I am in very much the same position as the hon. Member for Govan (Mr. Maclean). Although I support the Bill, I do not like some parts of it, and I welcome the Minister's suggestion that he is prepared to consider Amendments. I welcome also the fact that the Under-Secretary of State for Scotland is in charge of the Bill, for he is a skilled practitioner in the ancient and reputable art of angling, and I am sure that he will do nothing that will damage the art, or interfere with the very great commercial interests which are attached to the supply of fish. I think that Clause 1 is admirable. It is quite right to stop the import of all fish of the salmon family into Great Britain. My objections are limited to Clauses 2, 4 and 6. Clause 2 gives the Minister power to declare an area an infected area. I should like to ask the Minister to define as far as he can what an area is, and what is proof of infection. Take some of the south country rivers. It is quite clear from the report of the committee appointed by Lord Noel-Buxton and Mr. Adamson that in a great many of the south country rivers this unpleasant disease is endemic. Would an area mean the whole of a river? (Suppose an infected fish were found in the Test or the Avon, would the whole of the river be made an infected area? What is proof of infection? I will try to show that the disease can be dormant or latent in a river for years and only break out in certain special cases. Therefore, the first question I ask is the extent of the area that can be declared infected because of a certain number of fish being found dead or infected; and my second question is, what would be considered proof of infection?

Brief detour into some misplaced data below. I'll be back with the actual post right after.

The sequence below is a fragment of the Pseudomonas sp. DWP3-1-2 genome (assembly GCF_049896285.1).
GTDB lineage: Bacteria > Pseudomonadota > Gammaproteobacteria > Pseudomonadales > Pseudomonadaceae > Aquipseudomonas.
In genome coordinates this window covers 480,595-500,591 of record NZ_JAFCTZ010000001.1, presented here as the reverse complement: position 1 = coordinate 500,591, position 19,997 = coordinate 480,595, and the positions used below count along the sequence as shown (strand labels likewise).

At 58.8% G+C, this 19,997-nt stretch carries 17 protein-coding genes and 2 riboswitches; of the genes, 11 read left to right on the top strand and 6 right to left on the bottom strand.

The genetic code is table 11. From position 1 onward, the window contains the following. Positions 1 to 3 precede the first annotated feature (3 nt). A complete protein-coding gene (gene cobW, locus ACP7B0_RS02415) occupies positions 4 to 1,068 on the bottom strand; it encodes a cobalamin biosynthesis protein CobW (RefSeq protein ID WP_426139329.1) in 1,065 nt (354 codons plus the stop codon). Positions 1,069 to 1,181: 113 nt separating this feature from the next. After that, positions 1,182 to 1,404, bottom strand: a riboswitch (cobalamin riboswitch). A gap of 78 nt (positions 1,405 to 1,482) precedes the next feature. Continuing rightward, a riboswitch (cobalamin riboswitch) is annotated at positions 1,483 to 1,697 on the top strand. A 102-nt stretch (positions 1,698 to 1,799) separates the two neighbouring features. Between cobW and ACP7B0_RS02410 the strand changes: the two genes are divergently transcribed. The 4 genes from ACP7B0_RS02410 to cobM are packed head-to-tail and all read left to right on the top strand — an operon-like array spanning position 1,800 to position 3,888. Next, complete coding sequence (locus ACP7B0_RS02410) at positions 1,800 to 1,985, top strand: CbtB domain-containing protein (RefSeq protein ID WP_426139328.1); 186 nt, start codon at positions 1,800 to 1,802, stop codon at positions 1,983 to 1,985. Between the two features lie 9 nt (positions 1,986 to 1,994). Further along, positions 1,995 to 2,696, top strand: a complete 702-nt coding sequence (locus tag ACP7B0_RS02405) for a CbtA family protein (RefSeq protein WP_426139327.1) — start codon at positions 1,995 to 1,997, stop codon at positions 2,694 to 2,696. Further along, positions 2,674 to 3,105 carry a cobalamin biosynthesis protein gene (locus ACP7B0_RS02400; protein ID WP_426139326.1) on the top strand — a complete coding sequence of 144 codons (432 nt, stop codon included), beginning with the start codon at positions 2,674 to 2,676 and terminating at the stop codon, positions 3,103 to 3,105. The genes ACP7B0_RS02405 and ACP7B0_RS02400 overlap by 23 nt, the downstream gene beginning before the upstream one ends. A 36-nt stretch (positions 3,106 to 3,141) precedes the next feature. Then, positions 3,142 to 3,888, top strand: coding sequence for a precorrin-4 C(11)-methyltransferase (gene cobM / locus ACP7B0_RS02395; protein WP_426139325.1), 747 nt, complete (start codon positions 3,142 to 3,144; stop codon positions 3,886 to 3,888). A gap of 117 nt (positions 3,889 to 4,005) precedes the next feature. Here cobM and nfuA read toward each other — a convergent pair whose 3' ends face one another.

The Bill gives power to destroy the fish in a fish farm which is found to be infected with furunculosis. There are two sorts of fish farms—the fish farms which breed fish and sell them commercially, and the hatcheries of many private owners and fishing clubs, which are set up for the purpose of stocking their own waters, chiefly owned by fishing clubs. Nowadays fishing is no longer confined to private individuals of some wealth but, fortunately, is widespread, and through the fishing clubs it is now open to people of smaller means. Under the terms of Clause 10 (1) a hatchery is a fish farm even if it is not run for commercial profit. The Minister can order the destruction of the fish in that farm, and can prohibit the transport of live fish and eggs of fish and foodstuffs for fish to and from the infected area. In addition to the power to destroy the fish in fish farms, one very drastic power is given in Clause 2 (4) whereby the Minister can authorise the occupier of any waters in an infected area to remove any fish from the waters in that area and to do it by methods otherwise illegal. For that purpose he can, I take it, break the lease under which he holds the waters, and he can net the water and take out all the fish. It is rather remarkable that the Minister himself should have no such powers, and indeed it is impossible to exercise these powers, because you cannot get all the infected fish out of a river. Unless these powers are completely exercised they are useless, for infection spreads quickly and all the sound fish left in the river would soon become infected.